Visit the Museum for a day full of music, food, and crafts as we celebrate the opening of our summer exhibitions.

11am – 5pm: Museum is open to the public.
11:30am – 4:30pm: Sugar Magnolia’s food truck will be serving sweets.
12:30pm, 1:30pm, 2:30pm, and 3:30pm: Thumbs Up! Michigan’s premier ukulele band will perform covers of Andy Warhol’s Velvet Underground.
1 – 4pm: Get inspired by Warhol On Vinyl, then watch as your limited-edition Cranbrook/Warhol T-shirt is made! Academy graduate Wes Taylor will be here to operate a six-arm T-shirt press while you watch. Extra cost for the purchase of the shirt.
1pm and 3pm: Tour the Art Deco masterwork Saarinen House.
Noon, 1pm, 2pm, 3pm and 4pm: Take an Exhibition Highlight Tour of our new shows.

Exhibition Details

Warhol On Vinyl: The Record Covers, 1949-1987+
June 21, 2014 – March 15, 2015

The exhibition is drawn from Cranbrook Art Museum’s preeminent collection of record covers by Andy Warhol, a recent gift by Frank M. Edwards and Ann M. Williams. The album covers range from the extremely rare to the widely recognizable; together they offer a unique lens to survey the artist’s career from a young graphic designer to a cultural phenomenon. At the same time, the exhibition documents the history of the mass-produced vinyl record and the zeitgeist of these eras through the inclusion of music, video, and artworks from the Museum’s extensive Andy Warhol collection, including nine prints, which are a recent gift from the Andy Warhol Foundation.

Listening booths in the gallery will allow viewers to play select albums, thereby producing an experience between the cover art and the music—rock, classical, opera, jazz, soul, experimental—the way Warhol intended. The exhibition also includes album covers by other musicians that have controversially appropriated Warhol’s imagery and testify to his influence on subsequent generations.

The world-premiere presentation of Warhol on Vinyl: The Record Covers, 1949 – 1987+ was organized by Cranbrook Art Museum and curated by Curator of Contemporary Art and Design Laura Mott. The exhibition is sponsored by the Jeanne and Ralph Graham Exhibition Fund and the Clannad Foundation.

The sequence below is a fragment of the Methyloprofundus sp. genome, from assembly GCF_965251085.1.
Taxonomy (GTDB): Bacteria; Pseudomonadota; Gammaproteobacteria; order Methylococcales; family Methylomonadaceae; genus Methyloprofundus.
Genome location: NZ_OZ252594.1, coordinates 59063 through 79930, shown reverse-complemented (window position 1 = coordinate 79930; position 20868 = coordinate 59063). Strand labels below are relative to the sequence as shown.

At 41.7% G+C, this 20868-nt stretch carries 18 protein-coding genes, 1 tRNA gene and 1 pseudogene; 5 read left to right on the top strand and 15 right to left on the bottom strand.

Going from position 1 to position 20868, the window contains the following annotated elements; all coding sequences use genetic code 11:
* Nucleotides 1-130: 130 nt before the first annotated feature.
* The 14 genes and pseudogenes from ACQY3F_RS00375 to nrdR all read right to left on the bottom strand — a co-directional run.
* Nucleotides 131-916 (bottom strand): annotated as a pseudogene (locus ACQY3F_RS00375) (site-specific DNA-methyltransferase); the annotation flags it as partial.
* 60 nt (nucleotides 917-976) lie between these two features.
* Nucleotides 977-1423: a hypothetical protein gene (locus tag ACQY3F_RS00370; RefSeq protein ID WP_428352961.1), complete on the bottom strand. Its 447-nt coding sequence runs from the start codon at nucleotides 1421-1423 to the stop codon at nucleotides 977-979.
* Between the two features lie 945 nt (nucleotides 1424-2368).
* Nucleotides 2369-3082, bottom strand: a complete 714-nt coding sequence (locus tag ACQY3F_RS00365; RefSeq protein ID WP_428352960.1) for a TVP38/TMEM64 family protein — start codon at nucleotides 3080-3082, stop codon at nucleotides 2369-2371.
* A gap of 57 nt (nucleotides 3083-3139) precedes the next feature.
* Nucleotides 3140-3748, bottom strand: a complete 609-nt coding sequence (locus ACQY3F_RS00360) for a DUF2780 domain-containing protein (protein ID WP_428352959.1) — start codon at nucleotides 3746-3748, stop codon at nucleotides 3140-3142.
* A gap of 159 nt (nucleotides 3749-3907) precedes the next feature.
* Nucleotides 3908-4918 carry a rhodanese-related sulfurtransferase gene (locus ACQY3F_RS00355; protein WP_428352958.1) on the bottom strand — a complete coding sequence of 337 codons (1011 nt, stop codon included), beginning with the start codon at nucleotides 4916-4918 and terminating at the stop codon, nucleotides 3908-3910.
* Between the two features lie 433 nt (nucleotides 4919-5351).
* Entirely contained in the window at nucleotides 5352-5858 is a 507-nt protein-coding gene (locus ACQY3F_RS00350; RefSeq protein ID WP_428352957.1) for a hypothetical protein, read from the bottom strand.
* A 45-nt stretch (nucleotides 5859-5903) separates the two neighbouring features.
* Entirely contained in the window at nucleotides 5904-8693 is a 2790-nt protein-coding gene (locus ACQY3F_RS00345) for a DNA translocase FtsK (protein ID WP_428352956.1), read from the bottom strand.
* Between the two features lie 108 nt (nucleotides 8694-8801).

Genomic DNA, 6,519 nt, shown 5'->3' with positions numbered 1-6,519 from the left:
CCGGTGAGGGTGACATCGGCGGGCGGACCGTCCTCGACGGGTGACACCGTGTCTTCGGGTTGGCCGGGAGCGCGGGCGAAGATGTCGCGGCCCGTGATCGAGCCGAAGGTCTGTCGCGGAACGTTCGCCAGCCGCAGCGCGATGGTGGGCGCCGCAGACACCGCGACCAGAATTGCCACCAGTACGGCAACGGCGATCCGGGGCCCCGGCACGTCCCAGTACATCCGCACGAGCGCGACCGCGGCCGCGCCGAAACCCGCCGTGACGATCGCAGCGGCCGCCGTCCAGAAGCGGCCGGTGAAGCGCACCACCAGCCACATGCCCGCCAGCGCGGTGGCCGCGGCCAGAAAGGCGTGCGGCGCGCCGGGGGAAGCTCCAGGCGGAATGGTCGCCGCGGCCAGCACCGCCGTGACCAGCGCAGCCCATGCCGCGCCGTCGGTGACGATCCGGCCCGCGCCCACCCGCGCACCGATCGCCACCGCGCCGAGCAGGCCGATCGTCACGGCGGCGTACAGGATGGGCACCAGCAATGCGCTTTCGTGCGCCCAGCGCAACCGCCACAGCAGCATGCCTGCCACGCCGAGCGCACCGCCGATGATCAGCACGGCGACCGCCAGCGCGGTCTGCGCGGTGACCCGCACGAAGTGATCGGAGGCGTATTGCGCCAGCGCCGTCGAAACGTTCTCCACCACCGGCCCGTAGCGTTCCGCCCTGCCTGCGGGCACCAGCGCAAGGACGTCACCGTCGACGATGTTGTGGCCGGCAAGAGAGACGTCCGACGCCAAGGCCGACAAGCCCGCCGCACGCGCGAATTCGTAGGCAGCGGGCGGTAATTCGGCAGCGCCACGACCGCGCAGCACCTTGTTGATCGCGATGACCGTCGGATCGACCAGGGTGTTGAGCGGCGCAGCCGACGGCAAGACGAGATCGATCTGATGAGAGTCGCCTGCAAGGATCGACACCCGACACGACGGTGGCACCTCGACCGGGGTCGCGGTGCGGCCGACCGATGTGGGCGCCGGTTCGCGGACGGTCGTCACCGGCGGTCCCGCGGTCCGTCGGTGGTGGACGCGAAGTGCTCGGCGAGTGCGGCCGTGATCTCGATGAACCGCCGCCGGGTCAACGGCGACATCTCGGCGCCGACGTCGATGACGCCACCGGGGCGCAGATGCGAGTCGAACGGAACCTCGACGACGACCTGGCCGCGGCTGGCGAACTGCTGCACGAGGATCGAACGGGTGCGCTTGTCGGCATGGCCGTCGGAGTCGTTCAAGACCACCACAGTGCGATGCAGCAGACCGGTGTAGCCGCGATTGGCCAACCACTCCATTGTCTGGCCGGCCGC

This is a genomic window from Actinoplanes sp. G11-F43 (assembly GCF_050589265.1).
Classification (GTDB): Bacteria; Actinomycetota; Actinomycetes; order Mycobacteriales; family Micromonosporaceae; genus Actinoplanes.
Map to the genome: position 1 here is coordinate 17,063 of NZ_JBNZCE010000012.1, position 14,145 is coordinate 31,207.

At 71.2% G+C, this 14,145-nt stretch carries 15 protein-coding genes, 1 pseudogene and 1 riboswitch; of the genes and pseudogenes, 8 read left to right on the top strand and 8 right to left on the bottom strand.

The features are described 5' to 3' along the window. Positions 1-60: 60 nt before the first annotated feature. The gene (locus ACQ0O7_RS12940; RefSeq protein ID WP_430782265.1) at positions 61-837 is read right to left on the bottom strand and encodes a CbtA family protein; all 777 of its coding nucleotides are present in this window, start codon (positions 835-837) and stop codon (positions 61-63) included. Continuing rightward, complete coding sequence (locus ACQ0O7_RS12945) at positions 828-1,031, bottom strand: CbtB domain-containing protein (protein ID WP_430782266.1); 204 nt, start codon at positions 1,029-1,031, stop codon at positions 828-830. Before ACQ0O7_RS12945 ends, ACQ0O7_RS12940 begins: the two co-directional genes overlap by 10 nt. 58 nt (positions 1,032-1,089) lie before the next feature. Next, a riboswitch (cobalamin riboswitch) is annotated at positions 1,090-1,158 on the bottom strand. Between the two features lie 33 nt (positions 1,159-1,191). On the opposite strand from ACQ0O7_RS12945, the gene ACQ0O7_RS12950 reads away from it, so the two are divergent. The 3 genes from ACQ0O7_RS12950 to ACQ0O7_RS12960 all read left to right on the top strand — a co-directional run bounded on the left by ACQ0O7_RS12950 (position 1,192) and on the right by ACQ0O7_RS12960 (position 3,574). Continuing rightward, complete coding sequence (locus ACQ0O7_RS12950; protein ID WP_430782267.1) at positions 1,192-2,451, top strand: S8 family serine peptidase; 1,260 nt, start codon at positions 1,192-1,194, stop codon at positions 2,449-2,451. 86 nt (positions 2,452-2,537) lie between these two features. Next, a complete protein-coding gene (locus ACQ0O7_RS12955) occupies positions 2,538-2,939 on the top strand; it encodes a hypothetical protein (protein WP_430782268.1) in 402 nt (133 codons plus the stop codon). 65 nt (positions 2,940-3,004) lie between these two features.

Paul Evans: Crossing Boundaries and Crafting Modernism
June 21, 2014 – October 12, 2014
In a new documentary, musician Lenny Kravitz says the work of Paul Evans is, “stunningly beautiful, stunningly ugly, stunningly tacky, stunningly sophisticated.” This exhibition is the first comprehensive survey of Evans’s work, documenting his role in the midcentury American studio furniture movement, his approach to furniture as sculpture and abstract composition, and his unremitting new approaches to metal.

Opening earlier this year at the Michener Art Museum in Doylestown, Pennsylvania, and then traveling to Cranbrook Art Museum—the only other venue for the exhibition—Paul Evans: Crossing Boundaries and Crafting Modernism will be comprised of 68 works, spanning the artist’s entire career. It includes choice examples of Evans’s early metalwork and jewelry, collaborative pieces made by Evans and Phillip Lloyd Powell during the 1950s when they shared a studio, as well as a comprehensive selection of Evans’s studio work representing his sculpted steel; verdigris copper; copper, bronze and pewter; argenté sculpted bronze, and cityscape techniques.

The show will also include examples of Evans’s sculpture and a selection of work he produced for Directional Furniture Company. The presentation at Cranbrook Art Museum will include work by Evans’s contemporaries selected from Cranbrook’s permanent collection, including the celebrated Shuey Collection, placing his pioneering designs for furniture with the context of concurrent trends in midcentury art and design. Evans studied Metalsmithing at Cranbrook Academy of Art in 1952 and 1953, working with Artist-in-Residence Richard Thomas.

Paul Evans: Crossing Boundaries and Crafting Modernism was organized by the James A. Michener Art Museum, Doylestown, Pennsylvania, and curated by Constance Kimmerle. The presentation at Cranbrook is supported, in part, by the David Klein and Kathryn Ostrove Exhibition Fund.